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Runaway Inflation Not Likely from Pork Prices
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How high can pork fly? The latest price hike has caught the attention of officials as well as the public.


Premier Wen Jiabao stressed after visiting several pig farms around the country that measures must be taken to protect the interests of consumers as well as pig farmers.


An inspection group sent by the State Council also said that subsidies should be offered to low-income groups in cities and to college students.


Several factors are pushing up pork prices.


Edible oil and grain saw price rises starting early this year, which naturally led to rising prices in pig feed.


Corn, one of the major pig feeds, is now being used in large amounts to produce ethanol gasoline. As a result, pig feed is in relatively short supply and the price is high.


According to statistics released by the National Bureau of Statistics, the average production cost of livestock products climbed 11 percent in the first three months of the year.


Meanwhile, the outbreak of blue ear disease, also known as Porcine Reproductive and Respiratory Syndrome (PRRS), causing numerous pig deaths in several provinces in South China, was also a cause of a supply shortage.


The supply shortage is also a result of farmers' cutting back production last year because of low prices. The market was sluggish in the first half of 2006 with a record low price for pork in May 2006. Many pig farmers lost money and quit the business.


As pork prices gradually recovered later last year, farmers raised more pigs. But pigs need about one year to be ready to market. So pork prices kept rising.


Supply shortages aside, the demand for pork is driven by the booming income of the average urban family. This income rise, starting in late 2006, also accounts for the increased demand for pork.


Research by Goldman Sachs, the leading international investment bank, released on May 28 indicates that the continuous price increase in pork in recent months would probably push the rise in the Consumer Price Index (CPI) above 4 percent. The report also said that it is necessary for the People's Bank of China, the central bank, to raise the interest rate to check potential inflation.


The CPI rose by 3.3 percent in March and 3 percent in April, reaching the 3 percent inflation "alarm level" set by the central bank.


The pork price increase could soon lead to a price increase in other foodstuffs, the report said. As the meat price accounts for about 8 percent of the CPI, it could easily bring CPI growth over 4 percent if other food prices rise in coming months.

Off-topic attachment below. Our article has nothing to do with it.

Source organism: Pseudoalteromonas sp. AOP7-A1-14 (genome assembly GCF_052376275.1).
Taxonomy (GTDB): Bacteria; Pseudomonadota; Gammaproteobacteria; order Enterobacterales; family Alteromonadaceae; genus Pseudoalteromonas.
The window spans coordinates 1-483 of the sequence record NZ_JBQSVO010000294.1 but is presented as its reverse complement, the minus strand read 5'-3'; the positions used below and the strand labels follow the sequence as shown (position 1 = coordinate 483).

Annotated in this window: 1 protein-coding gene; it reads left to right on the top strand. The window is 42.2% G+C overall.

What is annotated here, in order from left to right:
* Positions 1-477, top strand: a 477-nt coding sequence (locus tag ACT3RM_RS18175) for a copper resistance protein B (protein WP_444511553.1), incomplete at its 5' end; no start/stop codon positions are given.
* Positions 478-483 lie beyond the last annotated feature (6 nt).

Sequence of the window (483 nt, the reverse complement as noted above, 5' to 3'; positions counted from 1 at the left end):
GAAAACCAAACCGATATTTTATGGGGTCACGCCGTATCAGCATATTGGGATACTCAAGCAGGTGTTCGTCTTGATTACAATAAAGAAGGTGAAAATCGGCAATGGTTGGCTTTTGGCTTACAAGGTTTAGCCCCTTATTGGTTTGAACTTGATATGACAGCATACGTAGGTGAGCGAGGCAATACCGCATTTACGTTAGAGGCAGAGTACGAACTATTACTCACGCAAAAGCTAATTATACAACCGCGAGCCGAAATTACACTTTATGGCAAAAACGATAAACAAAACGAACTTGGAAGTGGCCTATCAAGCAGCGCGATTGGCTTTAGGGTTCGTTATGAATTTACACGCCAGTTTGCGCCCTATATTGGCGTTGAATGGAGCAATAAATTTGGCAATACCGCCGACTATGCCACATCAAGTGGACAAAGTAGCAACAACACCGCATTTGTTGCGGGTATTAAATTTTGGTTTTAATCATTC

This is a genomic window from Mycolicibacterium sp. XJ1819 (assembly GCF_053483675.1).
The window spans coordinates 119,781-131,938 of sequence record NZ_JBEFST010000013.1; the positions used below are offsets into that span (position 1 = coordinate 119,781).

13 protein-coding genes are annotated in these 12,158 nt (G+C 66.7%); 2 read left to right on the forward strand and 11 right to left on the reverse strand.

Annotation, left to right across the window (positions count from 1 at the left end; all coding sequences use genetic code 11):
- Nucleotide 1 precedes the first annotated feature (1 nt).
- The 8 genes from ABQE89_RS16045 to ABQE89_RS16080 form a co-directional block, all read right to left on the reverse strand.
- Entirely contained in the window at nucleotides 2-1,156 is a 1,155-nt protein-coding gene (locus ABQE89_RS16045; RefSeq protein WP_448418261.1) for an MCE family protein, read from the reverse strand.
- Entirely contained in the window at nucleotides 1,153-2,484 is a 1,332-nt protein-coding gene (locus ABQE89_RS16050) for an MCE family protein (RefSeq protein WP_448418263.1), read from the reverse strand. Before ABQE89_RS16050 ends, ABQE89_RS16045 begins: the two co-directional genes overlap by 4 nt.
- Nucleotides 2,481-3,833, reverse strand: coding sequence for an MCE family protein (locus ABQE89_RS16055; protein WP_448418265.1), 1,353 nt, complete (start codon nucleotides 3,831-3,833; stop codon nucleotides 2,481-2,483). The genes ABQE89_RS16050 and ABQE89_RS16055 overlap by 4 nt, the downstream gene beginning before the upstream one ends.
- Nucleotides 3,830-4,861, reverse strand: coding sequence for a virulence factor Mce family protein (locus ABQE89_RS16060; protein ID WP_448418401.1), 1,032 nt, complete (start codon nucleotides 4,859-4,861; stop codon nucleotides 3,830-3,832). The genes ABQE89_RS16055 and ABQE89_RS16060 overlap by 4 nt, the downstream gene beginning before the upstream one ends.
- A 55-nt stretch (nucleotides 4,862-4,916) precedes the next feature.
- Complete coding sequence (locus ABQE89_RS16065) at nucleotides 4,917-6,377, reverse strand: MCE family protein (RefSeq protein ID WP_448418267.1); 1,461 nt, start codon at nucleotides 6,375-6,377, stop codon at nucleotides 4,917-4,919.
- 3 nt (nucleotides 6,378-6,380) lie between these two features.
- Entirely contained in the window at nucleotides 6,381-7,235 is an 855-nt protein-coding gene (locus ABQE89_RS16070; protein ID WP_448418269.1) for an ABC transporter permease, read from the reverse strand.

The report's predictions may be accurate. However, a CPI growth of 4 percent or even 6 percent is unlikely to ruin China's economic prosperity or people's daily life. This conclusion is supported by the predicted CPI rise being less than the predicted increase in personal disposable income during the same period.


Moreover, the renminbi has been appreciating recently on the foreign exchange market. The authorities have enough leverage to deal with even greater inflation with the huge foreign exchange reserve and enormous trade surplus, not to mention possible inflation of 4 to 6 percent.


Some observers believe the inflation is caused by overheated investments, especially the stock market frenzy. The market boom stimulates consumption.


This opinion does not hold water. One of the basic necessities of life, pork consumption does not alter dramatically with income growth.


When people have more money, they do tend to buy more pork. But their increased pork consumption stops at a certain point even if their income keeps rising. It takes a long time for the revenue from the capital market to translate into increased consumption in life's necessities.


Judging from a broad look at the Chinese economy, inflationary pressure is not overly strong. CPI growth of 3 percent, mild inflation, will not hurt the economic soundness or the standard of living unless it is coupled with a dramatic growth in the Producer Price Index (PPI).


Actually, a certain amount of inflation will help stabilize economic prosperity and growth.


It is far from reasonable to expect food, services and transportation to maintain their current prices or even decrease while people enjoy an average annual income growth of 10 percent.


When the economy achieves two-digit growth every year, consumer goods and investment goods should also rise in price. Thus, investors can expect a steady return from their investments and producers get reasonable profits.


Admittedly, the risk of excessive liquidity currently exists. Yet the economy remains one of high growth and low inflation, which is not going to be reversed in the short term.


The price rise in investment tools is unlikely to reach consumer goods. And disastrous inflation will not trouble China at this moment.


Of course, social groups at different income levels have different capabilities of coping with inflation. A food price hike obviously puts more pressure on low-income families.


The central government will help those suffering from the price rise. Special subsidies will be granted to help them through the temporary price hikes in consumer goods.


The author is a professor with the School of Economics, Peking University


(China Daily June 4, 2007)


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